Identifying Brand Values for the New American Middle Consumer
Ever since we identified the market opportunity that is the New American Middle, we’ve worked on adding precision and narrowing down the markup of this consumer supergroup—a group that is driven by psychographic overlaps, not by demographic attributes.
This emphasis on a more contextual and holistic definition lends complexity to the process of clarifying the guard rails of this audience, yet through our initial secondary research and now, with added primary research, we’re able to make directional assumptions with more confidence than ever.
And we’re just getting started.
Adding Clarity and Definition to NAM Through Primary Research
For more than five years, we’ve been digging, reading, curating, pivoting, and synthesizing secondary data sources that have allowed us to identify similarities and overlap in this consumer group’s core values, how they feel about “big” institutions, the importance of authenticity, the importance of brands that express their values with clarity, and several other similarities that you can read more about on our NAM manifesto.
Our latest round of primary research to gather more information about this consumer supergroup validated a slew of our secondary and directional data points, reaffirmed some of our assumptions, and gave us deeper insights into values, urbanicity, brand preferences, exclusion vs. inclusion, and a whole host of directional data points that we will continue to validate and hone in on with our next batch of primary data.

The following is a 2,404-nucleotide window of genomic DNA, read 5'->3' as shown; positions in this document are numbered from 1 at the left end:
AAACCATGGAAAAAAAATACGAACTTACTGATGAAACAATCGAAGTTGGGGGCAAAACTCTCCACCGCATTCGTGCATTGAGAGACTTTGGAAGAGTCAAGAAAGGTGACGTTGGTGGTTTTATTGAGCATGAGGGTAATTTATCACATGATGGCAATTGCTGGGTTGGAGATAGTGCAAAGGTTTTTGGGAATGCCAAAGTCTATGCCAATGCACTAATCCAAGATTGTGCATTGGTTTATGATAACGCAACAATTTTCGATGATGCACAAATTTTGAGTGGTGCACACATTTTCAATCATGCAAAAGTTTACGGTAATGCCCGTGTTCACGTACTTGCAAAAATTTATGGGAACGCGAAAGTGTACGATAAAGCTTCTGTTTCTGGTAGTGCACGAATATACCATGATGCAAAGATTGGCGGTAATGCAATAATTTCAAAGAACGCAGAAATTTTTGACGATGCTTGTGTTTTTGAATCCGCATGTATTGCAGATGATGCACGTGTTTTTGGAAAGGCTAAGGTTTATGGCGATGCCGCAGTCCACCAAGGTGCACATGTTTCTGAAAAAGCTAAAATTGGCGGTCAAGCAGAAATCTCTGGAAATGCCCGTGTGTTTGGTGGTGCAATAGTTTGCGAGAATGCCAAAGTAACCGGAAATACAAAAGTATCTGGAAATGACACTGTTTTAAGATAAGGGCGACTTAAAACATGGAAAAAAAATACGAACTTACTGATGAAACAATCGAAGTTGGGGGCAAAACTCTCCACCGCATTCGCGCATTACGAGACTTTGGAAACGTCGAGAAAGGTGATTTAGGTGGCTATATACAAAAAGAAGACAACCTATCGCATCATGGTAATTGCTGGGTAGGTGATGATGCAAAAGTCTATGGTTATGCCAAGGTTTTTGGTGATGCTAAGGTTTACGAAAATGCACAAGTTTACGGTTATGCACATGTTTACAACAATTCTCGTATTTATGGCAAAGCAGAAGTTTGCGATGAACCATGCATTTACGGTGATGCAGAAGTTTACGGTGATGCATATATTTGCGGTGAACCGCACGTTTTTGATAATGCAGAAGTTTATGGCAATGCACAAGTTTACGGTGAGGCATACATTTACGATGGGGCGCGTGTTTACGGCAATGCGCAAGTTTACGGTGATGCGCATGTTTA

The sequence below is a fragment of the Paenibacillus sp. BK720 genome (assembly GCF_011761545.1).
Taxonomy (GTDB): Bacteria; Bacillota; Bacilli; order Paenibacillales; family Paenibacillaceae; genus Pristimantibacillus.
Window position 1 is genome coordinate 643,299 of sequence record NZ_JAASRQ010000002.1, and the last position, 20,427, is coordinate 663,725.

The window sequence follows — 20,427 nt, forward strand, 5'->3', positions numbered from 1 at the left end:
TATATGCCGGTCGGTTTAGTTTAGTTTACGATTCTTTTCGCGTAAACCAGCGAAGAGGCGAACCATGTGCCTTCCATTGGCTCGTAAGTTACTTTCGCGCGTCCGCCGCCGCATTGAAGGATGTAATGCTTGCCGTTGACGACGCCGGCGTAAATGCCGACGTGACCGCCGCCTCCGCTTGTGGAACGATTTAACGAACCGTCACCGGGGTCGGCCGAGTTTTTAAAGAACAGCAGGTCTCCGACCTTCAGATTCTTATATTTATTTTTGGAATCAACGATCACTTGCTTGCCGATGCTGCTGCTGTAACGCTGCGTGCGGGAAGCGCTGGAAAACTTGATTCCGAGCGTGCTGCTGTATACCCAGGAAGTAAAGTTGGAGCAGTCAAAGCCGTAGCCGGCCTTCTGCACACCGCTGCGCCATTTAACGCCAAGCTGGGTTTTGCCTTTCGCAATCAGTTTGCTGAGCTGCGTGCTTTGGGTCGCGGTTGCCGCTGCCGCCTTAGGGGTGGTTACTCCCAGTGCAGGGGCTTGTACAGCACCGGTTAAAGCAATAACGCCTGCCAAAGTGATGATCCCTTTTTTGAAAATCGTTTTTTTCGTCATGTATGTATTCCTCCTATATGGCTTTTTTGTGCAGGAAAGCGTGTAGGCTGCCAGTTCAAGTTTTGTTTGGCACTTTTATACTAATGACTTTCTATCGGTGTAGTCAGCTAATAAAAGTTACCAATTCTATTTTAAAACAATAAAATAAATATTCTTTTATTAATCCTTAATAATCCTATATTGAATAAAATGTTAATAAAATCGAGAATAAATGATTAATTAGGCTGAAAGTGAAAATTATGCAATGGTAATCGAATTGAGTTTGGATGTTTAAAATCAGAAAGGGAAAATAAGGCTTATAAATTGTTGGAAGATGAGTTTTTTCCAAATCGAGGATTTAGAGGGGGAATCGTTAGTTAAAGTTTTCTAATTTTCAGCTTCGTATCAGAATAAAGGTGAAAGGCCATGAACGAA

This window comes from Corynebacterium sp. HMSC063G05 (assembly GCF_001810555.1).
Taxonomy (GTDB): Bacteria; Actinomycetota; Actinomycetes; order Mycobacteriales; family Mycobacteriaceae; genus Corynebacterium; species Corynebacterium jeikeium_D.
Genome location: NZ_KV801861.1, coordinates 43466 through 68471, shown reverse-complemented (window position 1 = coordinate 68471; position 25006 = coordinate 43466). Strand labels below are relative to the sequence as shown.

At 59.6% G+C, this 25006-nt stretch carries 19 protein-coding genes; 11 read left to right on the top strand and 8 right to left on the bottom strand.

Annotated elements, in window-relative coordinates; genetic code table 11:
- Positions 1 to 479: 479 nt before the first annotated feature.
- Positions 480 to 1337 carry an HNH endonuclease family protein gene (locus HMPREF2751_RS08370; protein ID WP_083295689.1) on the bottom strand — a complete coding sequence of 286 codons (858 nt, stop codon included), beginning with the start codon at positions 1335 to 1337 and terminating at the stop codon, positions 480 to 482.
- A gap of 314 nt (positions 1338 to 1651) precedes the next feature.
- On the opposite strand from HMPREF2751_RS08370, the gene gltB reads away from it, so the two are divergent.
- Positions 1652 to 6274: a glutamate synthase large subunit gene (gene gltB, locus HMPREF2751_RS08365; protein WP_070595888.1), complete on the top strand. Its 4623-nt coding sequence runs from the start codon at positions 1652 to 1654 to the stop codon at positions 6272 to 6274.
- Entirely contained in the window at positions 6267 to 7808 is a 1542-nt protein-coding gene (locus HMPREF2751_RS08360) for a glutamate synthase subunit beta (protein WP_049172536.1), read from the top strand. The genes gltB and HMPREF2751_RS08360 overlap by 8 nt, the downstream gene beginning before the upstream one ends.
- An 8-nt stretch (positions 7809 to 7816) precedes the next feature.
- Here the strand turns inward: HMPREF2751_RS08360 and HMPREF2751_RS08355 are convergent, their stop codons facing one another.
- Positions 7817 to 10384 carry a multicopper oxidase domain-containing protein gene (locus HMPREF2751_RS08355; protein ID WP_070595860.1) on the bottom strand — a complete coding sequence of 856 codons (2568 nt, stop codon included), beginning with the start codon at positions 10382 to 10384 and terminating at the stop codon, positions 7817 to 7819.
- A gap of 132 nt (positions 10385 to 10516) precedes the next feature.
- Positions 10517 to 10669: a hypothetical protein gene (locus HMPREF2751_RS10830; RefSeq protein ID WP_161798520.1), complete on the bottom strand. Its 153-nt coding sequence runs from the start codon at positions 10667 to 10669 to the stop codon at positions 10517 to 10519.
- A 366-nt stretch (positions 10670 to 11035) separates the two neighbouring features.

We wanted to share a few of the biggest aha moments that this research identified—some of the instances where our confidence level is very high and we can get closer to optimal precision.
From a data validation perspective, here are some of the macro insights we’ve gleaned:
- Spirituality and sustainability are more important to single-parent family units than to other family units surveyed (assumptions validated).
- Family is more important to rural populations and environmental consciousness is more important to urban populations (assumptions validated).
- Spirituality matters to a higher degree to the 45–60 age group (assumptions validated).
- Family and environmental consciousness are the top two values held by those living on the East and West Coasts, while family and spirituality are the top values held by those living in the Midwest and southern states (assumptions validated).
- West Coast shoppers are twice as concerned with whether or not a product or service they are purchasing “provides hope” (further research needed).
- East Coast shoppers are less concerned with whether or not a product or service has “wellness” benefits or attributes (further research needed).
- Shoppers in the South are less concerned with the design/aesthetics of a product or service compared to shoppers in other regions (further research needed).
- Individuals who value environmental consciousness, spirituality, and sustainability are less likely to favor big institutions, like banks and corporations (assumptions validated).
- The 45–64-year-old demographic group views large institutions in a more favorable light than other age groups do (assumptions validated).
- Individuals who value spirituality and sustainability find it important or very important for brands to be authentic and transparent when communicating with customers (assumptions validated).
- The 18–29 age segment finds brand authenticity and transparency to be very important; they feel much more strongly about this than any other age demographic (assumptions validated).
- Those that value spirituality, faith, and sustainability the most feel they are not being included in diversity and inclusivity conversations by brands (further research needed).
Diving deeper, we synthesized data based on a couple of foundational truths to identify core insights within brand preference, value meaning, product attributes, product preferences, and more. Here’s a contextual look into what these insights have yielded so far: